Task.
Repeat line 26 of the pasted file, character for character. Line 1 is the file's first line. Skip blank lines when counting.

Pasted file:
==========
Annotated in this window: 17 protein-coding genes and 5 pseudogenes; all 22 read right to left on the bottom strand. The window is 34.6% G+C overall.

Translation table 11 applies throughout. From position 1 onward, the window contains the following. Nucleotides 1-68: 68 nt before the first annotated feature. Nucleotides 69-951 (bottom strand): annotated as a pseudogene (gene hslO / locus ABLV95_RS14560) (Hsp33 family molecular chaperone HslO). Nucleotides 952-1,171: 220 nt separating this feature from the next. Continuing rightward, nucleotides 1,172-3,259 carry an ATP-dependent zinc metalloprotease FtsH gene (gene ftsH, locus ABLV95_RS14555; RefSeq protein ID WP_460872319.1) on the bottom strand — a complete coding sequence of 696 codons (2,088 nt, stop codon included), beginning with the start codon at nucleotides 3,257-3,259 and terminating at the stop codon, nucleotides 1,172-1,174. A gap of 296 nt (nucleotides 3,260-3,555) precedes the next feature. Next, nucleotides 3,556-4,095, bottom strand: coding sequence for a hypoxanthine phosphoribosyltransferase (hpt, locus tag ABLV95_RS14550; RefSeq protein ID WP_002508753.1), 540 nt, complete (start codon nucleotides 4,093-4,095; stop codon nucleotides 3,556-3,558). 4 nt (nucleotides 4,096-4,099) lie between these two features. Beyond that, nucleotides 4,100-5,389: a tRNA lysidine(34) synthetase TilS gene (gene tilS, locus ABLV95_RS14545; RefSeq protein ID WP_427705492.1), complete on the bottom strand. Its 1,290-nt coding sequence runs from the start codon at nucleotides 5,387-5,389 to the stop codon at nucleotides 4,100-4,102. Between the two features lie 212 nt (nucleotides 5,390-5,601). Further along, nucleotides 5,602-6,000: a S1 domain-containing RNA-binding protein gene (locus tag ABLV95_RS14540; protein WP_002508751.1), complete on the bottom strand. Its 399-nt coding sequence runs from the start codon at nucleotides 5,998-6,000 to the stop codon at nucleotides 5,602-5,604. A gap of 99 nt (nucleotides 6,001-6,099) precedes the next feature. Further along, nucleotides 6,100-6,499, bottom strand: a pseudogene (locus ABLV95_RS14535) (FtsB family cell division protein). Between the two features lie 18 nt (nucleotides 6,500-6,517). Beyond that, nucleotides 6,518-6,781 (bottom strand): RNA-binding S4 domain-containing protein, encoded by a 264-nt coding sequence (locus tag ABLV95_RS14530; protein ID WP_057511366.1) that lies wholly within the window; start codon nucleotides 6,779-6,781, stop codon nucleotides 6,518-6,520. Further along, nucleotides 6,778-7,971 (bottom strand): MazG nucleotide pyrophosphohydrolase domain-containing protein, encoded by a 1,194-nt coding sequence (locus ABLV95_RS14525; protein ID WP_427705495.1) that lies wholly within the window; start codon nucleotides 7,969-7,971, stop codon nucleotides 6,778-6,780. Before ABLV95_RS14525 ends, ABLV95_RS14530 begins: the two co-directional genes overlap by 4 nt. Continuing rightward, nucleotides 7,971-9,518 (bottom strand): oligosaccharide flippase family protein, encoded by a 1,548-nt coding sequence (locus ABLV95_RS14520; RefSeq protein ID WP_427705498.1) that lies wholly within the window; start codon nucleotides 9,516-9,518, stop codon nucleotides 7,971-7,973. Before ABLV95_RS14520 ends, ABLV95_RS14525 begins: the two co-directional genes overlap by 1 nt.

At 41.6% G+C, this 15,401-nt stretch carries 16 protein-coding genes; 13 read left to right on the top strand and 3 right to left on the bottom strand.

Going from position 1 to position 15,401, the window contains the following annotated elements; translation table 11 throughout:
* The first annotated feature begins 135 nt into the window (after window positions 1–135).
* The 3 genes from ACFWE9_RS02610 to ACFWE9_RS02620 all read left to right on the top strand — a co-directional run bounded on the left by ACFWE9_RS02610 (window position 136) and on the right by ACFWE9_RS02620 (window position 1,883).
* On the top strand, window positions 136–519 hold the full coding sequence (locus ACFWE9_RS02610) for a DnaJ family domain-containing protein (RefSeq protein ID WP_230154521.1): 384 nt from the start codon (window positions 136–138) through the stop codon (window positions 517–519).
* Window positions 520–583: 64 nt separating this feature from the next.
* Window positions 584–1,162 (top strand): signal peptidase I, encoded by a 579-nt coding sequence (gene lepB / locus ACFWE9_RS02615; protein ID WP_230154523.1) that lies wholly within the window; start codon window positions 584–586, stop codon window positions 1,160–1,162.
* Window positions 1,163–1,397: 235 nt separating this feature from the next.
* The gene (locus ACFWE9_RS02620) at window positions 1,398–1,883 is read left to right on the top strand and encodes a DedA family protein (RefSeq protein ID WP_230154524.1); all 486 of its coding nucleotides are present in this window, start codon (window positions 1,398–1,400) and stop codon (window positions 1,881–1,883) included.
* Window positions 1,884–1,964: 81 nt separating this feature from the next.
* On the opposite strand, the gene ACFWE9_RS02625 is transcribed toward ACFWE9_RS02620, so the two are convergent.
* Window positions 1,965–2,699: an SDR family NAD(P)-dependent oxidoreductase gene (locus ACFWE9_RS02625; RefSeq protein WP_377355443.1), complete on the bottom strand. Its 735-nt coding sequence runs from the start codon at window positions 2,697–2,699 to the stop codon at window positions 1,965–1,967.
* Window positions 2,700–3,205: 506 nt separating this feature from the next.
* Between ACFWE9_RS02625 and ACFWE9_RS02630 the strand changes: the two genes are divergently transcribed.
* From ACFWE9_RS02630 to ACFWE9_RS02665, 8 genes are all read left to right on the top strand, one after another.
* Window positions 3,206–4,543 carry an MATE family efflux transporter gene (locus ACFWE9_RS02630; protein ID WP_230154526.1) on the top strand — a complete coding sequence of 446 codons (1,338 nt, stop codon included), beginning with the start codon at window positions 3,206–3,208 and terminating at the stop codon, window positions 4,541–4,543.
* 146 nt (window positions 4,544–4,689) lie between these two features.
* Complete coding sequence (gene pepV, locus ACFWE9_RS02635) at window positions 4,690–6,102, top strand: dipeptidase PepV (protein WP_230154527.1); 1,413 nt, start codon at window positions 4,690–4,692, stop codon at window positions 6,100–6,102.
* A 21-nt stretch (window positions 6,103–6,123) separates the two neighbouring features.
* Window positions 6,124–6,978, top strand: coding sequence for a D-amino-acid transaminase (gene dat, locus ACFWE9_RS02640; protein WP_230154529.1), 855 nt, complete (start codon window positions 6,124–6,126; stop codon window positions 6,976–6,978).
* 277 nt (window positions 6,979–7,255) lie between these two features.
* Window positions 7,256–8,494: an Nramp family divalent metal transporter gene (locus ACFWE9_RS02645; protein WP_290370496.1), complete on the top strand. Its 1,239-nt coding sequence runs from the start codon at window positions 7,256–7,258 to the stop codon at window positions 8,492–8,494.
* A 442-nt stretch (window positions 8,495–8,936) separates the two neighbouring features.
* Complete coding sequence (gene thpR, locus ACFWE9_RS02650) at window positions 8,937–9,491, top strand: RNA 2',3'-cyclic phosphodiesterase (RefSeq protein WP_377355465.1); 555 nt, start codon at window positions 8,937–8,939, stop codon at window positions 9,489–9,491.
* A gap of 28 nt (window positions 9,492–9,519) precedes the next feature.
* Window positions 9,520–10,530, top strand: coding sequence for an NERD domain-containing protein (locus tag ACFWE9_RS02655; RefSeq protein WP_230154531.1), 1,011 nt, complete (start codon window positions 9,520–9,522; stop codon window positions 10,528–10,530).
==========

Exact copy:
* Complete coding sequence (gene thpR, locus ACFWE9_RS02650) at window positions 8,937–9,491, top strand: RNA 2',3'-cyclic phosphodiesterase (RefSeq protein WP_377355465.1); 555 nt, start codon at window positions 8,937–8,939, stop codon at window positions 9,489–9,491.